Blind World Magazine

Joe provides the eyes, Jal the hands.
Together, they've refurbished hundreds of old, donated computers.

September 29, 2005.
Los Angeles Daily News.

They make one heck of a team - Joseph Ogbomon, a quadriplegic, and his buddy, Jal Montero, who is legally blind.

Joe provides the eyes, Jal the hands. Together, they've refurbished hundreds of old, donated computers, and changed the lives of many low-income, physically challenged people living in the Valley.

People just like them.

Joe and Jal stopped by Los Angeles Valley College last week and gave away 50 computers they spent months working on in Joe's North Hollywood kitchen.

The recipients were from the campus' disabled-student programs and community groups, like Operation Confidence, that help find jobs for people with disabilities.

"You have no idea how lonely it can be for them," says Consuelo Mackey, founder and executive director of Operation Confidence. "But these two wonderful, talented guys have made it possible for so many people with disabilities to reach out and stay in touch with the world, and make friends on the Internet."

Many people simply assume that everyone has a computer, but that's not the case, says Yasmin Delahoussaye, vice president of student services at Valley College.

"There's a huge divide between the haves and have-nots, and Joe and Jal are doing their best to close that gap a little," she said.

"The first time I met them, they were donating some computers they had fixed to a battered women's shelter. Most of the women had left abusive homes with nothing but the clothes on their backs.

"They were trying to get their lives back, and Joe and Jal were there to help them."

Joe the eyes of the team, Jal the hands.

They met in a computer class back in the late 1990s. Jal had just moved to the U.S. from the Philippines, and needed to update his computer skills. He took an instant liking to the guy sitting next to him - the man from Nigeria in the wheelchair.

Joe had been left paralyzed from a car accident a year before, and was trying to get his life back together again. He couldn't walk anymore, and had only limited movement in his chest and arms. None in his hands and fingers.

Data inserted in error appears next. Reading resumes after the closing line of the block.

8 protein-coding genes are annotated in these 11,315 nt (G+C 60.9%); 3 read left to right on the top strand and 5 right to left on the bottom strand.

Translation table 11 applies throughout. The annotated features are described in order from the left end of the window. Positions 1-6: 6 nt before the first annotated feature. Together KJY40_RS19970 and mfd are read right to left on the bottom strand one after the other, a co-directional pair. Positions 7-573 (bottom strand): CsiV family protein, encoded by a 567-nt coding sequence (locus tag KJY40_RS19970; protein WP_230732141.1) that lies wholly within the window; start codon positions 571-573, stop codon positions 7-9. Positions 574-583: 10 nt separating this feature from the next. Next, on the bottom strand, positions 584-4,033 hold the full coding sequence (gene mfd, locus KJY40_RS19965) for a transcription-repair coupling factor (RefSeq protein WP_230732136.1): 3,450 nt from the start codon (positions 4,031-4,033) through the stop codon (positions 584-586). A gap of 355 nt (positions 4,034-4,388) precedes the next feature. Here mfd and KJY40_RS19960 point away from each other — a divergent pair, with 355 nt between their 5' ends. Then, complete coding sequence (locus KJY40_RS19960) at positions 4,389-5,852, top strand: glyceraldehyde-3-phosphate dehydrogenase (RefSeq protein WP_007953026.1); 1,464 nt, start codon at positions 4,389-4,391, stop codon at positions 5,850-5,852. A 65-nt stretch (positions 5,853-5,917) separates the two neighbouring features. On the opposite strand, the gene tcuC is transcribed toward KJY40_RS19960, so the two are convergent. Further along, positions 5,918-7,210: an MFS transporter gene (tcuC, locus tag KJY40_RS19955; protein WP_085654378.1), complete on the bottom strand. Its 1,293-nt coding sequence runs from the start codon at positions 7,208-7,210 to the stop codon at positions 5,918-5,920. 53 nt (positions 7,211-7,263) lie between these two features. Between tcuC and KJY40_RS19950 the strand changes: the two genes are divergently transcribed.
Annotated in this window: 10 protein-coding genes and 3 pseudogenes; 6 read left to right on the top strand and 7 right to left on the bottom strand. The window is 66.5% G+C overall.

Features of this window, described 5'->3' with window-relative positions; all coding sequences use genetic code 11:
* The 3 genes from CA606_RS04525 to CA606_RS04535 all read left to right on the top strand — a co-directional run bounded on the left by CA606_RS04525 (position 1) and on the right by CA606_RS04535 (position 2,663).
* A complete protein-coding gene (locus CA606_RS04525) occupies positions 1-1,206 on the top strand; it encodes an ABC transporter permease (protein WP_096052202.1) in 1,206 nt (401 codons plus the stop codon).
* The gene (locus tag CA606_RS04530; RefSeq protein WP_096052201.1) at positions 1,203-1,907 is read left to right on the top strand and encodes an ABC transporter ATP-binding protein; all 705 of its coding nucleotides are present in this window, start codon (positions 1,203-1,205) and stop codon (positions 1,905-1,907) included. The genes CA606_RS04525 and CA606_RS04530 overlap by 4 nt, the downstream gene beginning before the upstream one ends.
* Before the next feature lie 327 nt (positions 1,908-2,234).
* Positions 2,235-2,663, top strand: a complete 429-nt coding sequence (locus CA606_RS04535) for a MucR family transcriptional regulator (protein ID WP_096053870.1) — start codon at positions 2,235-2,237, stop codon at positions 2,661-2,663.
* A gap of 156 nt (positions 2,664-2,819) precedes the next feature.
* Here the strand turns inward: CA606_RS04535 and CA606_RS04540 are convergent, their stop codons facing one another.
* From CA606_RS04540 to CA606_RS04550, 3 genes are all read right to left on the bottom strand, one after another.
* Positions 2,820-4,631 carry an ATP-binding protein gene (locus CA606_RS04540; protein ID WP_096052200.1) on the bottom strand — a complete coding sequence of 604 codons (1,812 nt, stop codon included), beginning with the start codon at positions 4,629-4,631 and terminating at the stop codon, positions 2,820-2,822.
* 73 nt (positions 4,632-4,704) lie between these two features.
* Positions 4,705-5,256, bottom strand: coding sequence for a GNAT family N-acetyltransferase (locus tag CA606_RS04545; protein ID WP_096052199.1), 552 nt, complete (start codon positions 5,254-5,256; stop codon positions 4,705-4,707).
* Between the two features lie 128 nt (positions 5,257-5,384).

Jal had been born with a congenital heart defect caused when his mother contracted rubella while she was carrying him. It would take his eyesight over the years as well.

"We talked about our lives and laughed about how we complemented each other," Jal says. "He had the eyes, I had the hands."

They landed jobs in the same tech-support company, but it relocated to Iowa a few years ago. Joe and Jal didn't want to move.

"I decided to start a little nonprofit company to fix computers for other people with disabilities, and asked Jal if he'd like to help," Joe said.

There wasn't any paycheck, the hours were long, and the working conditions cramped - a one-bedroom apartment in North Hollywood. But Jal said he'd ride the bus between Reseda and North Hollywood.

So that's what they've been doing the last few years as a nonprofit corporation, Computech for Humanity. Scavenging parts from old computers donated by local businesses and individuals, and turning them into updated computers for people who can't afford them.

Hoping that someone will come along and maybe find them larger quarters to fix those computers because Joe's wife, Elizabeth, is getting a little tired of her kitchen table being covered in computer parts all the time.

Dennis McCarthy's column appears Tuesday, Thursday, Friday and Sunday.

Dennis McCarthy, (818) 713-3749

For information on Computech for Humanity, call (818) 230-5182.

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